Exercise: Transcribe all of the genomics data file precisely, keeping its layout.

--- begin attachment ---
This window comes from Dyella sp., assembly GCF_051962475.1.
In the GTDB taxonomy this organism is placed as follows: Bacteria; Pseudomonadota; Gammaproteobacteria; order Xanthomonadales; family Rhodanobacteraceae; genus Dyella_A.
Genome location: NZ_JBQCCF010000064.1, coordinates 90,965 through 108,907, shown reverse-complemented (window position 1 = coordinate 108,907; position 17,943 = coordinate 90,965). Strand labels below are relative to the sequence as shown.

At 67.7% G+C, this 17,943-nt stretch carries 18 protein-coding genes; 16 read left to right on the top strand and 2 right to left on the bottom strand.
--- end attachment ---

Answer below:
This window comes from Dyella sp., assembly GCF_051962475.1.
In the GTDB taxonomy this organism is placed as follows: Bacteria; Pseudomonadota; Gammaproteobacteria; order Xanthomonadales; family Rhodanobacteraceae; genus Dyella_A.
Genome location: NZ_JBQCCF010000064.1, coordinates 90,965 through 108,907, shown reverse-complemented (window position 1 = coordinate 108,907; position 17,943 = coordinate 90,965). Strand labels below are relative to the sequence as shown.

At 67.7% G+C, this 17,943-nt stretch carries 18 protein-coding genes; 16 read left to right on the top strand and 2 right to left on the bottom strand.